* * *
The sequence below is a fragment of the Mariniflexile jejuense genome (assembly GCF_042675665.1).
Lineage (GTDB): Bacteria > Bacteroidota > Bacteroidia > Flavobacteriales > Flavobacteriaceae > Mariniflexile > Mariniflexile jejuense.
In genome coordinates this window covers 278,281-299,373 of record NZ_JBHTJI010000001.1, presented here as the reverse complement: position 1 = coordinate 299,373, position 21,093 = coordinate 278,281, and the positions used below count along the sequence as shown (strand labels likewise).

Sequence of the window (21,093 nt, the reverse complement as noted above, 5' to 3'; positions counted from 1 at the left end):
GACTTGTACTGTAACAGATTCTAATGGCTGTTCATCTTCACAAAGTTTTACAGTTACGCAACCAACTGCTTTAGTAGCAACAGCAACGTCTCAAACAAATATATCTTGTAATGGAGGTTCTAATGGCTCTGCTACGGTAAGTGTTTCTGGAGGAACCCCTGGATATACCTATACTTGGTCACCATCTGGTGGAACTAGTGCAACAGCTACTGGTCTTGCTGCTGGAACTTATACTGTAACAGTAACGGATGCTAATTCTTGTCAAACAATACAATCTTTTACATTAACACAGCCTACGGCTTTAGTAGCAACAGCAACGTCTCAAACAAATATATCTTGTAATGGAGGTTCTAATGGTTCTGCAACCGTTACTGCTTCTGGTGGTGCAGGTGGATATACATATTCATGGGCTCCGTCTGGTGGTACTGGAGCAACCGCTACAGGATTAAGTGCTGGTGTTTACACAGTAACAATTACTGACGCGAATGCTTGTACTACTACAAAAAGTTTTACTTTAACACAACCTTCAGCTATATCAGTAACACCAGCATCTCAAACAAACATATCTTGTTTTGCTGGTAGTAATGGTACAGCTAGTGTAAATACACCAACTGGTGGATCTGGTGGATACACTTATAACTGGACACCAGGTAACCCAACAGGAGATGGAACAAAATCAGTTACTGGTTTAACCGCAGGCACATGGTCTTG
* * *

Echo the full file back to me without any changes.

The sequence below is a fragment of the Mariniflexile jejuense genome (assembly GCF_042675665.1).
Lineage (GTDB): Bacteria > Bacteroidota > Bacteroidia > Flavobacteriales > Flavobacteriaceae > Mariniflexile > Mariniflexile jejuense.
In genome coordinates this window covers 278,281-299,373 of record NZ_JBHTJI010000001.1, presented here as the reverse complement: position 1 = coordinate 299,373, position 21,093 = coordinate 278,281, and the positions used below count along the sequence as shown (strand labels likewise).

Sequence of the window (21,093 nt, the reverse complement as noted above, 5' to 3'; positions counted from 1 at the left end):
GACTTGTACTGTAACAGATTCTAATGGCTGTTCATCTTCACAAAGTTTTACAGTTACGCAACCAACTGCTTTAGTAGCAACAGCAACGTCTCAAACAAATATATCTTGTAATGGAGGTTCTAATGGCTCTGCTACGGTAAGTGTTTCTGGAGGAACCCCTGGATATACCTATACTTGGTCACCATCTGGTGGAACTAGTGCAACAGCTACTGGTCTTGCTGCTGGAACTTATACTGTAACAGTAACGGATGCTAATTCTTGTCAAACAATACAATCTTTTACATTAACACAGCCTACGGCTTTAGTAGCAACAGCAACGTCTCAAACAAATATATCTTGTAATGGAGGTTCTAATGGTTCTGCAACCGTTACTGCTTCTGGTGGTGCAGGTGGATATACATATTCATGGGCTCCGTCTGGTGGTACTGGAGCAACCGCTACAGGATTAAGTGCTGGTGTTTACACAGTAACAATTACTGACGCGAATGCTTGTACTACTACAAAAAGTTTTACTTTAACACAACCTTCAGCTATATCAGTAACACCAGCATCTCAAACAAACATATCTTGTTTTGCTGGTAGTAATGGTACAGCTAGTGTAAATACACCAACTGGTGGATCTGGTGGATACACTTATAACTGGACACCAGGTAACCCAACAGGAGATGGAACAAAATCAGTTACTGGTTTAACCGCAGGCACATGGTCTTG